Filtering Out Non-Sense
Illustration by Guy Moll
From New Left Review:
Jacques Bouveresse is perhaps best known in the Anglophone world for being among the least well-known of contemporary French thinkers. Of the same generational cohort as Badiou, Rancière, Debray and Balibar during Althusser’s reign at the École Normale Supérieure, a long-standing friend and interlocutor of Bourdieu, elected in 1995 to the chair of Philosophy of Language and Epistemology at the Collège de France, his work has been translated into Italian, German, Spanish and Japanese, but so far rather little has appeared in English. Paradoxically, one reason for this may be the antagonistic stance he has generally adopted toward his native philosophical milieu: ‘Why I am so very unFrench’ was the title beneath which he introduced his work to the Anglosphere in the 1980s.
Badiou has famously characterized the moment of postwar French philosophy as encompassing ‘a new appropriation of German thought, a vision of science as creativity, a radical political engagement and a search for new forms in art and life.’ Against this, Bouveresse has looked to Austria, rather than Germany; valued mathematical logic and discounted any heroic role for science; adopted a politics of modest reformism; and eschewed the seductions of performative rhetoric in favour of clarity and precision. Yet as the dominant modes of French philosophy have changed—existentialism, structuralism, post-structuralism, ‘new philosophy’, neo-Kantianism—Bouveresse’s relation to it has adjusted too. An outline reconstruction of his work may help to provide a view of French philosophy—its habitus, as Bourdieu would say—from the perspective of one of its fiercest internal critics, and offer the basis for a preliminary critical assessment of his own achievements.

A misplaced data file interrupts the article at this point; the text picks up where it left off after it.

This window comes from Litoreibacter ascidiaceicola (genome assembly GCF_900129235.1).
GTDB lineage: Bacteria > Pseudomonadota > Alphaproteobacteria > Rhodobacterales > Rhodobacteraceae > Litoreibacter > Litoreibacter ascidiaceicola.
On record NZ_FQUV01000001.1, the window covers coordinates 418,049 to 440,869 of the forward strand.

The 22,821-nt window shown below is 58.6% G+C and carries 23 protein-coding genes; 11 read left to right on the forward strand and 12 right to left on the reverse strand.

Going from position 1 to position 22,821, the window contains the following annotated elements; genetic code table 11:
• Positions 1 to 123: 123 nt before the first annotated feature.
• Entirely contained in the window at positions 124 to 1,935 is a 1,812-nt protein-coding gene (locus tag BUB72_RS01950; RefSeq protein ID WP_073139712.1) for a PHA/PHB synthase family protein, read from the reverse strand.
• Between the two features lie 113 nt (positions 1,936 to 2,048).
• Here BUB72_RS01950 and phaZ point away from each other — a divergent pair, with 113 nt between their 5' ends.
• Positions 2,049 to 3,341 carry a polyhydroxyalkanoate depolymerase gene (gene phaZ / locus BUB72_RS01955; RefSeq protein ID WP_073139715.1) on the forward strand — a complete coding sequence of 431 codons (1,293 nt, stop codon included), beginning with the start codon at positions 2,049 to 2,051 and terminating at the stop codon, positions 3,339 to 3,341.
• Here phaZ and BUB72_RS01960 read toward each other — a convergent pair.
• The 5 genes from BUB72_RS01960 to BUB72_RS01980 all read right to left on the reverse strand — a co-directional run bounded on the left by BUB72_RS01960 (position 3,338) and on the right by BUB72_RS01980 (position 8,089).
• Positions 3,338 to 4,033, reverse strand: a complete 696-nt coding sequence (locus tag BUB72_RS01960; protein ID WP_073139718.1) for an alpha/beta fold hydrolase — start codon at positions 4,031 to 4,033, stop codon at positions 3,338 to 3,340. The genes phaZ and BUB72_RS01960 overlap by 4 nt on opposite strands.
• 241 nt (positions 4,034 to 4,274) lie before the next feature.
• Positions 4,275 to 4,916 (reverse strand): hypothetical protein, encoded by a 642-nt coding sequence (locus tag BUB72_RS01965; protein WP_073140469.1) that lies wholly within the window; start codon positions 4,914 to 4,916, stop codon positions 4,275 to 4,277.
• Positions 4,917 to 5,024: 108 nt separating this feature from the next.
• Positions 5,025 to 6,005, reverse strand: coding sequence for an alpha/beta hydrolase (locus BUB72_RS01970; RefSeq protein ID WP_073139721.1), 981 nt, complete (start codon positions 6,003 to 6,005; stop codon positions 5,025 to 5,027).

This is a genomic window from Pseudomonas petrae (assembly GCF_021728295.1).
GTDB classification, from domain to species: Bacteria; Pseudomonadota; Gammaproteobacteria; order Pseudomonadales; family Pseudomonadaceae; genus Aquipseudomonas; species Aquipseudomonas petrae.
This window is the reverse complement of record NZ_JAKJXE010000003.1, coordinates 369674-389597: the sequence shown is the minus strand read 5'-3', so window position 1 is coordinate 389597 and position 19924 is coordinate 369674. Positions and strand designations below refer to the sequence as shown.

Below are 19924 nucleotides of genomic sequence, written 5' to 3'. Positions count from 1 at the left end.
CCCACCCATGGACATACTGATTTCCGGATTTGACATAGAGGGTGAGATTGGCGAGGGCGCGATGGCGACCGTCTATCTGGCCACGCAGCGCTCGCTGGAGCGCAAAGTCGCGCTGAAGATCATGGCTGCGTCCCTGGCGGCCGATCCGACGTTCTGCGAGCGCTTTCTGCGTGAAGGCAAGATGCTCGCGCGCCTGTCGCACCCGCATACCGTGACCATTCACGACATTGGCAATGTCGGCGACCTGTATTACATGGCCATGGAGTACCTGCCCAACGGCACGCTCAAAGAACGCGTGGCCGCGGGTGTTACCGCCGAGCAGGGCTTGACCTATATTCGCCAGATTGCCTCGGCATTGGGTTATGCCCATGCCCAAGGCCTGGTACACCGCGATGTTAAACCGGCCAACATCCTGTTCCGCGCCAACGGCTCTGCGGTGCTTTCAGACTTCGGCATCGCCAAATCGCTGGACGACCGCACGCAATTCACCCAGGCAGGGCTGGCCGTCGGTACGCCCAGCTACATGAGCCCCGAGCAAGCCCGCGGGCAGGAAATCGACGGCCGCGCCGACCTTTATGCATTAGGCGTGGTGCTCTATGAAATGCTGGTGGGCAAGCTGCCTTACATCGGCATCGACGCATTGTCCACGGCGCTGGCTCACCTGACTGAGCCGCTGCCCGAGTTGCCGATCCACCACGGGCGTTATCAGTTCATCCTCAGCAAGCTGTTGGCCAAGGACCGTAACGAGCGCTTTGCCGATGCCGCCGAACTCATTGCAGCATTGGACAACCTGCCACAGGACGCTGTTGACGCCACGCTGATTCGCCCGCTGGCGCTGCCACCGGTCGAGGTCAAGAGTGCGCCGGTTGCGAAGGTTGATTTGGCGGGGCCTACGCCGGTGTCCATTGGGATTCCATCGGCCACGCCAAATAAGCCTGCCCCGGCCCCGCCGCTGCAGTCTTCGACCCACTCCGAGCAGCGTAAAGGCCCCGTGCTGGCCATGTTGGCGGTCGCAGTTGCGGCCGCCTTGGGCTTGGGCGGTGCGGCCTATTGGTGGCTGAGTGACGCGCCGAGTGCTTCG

Bouveresse has confessed that it was Wittgenstein’s ‘anthropological eye’ that ‘seduced’ him: the attention paid to trivia and language games—like the building workers with their blocks and beams in Philosophical Investigations—by ‘a philosopher of the ordinary, the concrete, the practical. For the most part, he seemed also to have accepted Wittgenstein’s ultra-quietist limitation of purpose: ‘Philosophy must not interfere in any way with the actual use of language, so it can in the end only describe it. For it cannot justify it either. It leaves everything as it is.’ For Bouveresse, too, the task of philosophy is not to create concepts or ‘to acquire or communicate new theoretical knowledge’. Instead, it is to ‘attain clarity’, to ‘filter out non-sense’. It addresses how rather than what people think. He has identified himself with Wittgenstein’s conception of philosophical practice as therapy, defining it as ‘an activity or an exercise that one first practises on one’s self, bearing on the way in which one sees the world and what one expects from it, a work of self-analysis and reform, which one can eventually help others to undertake, but which each needs to practice for themselves.’
Bouveresse has remained uneasy, though, about Wittgenstein’s insistence that philosophy had nothing to do with science, in the broadest sense.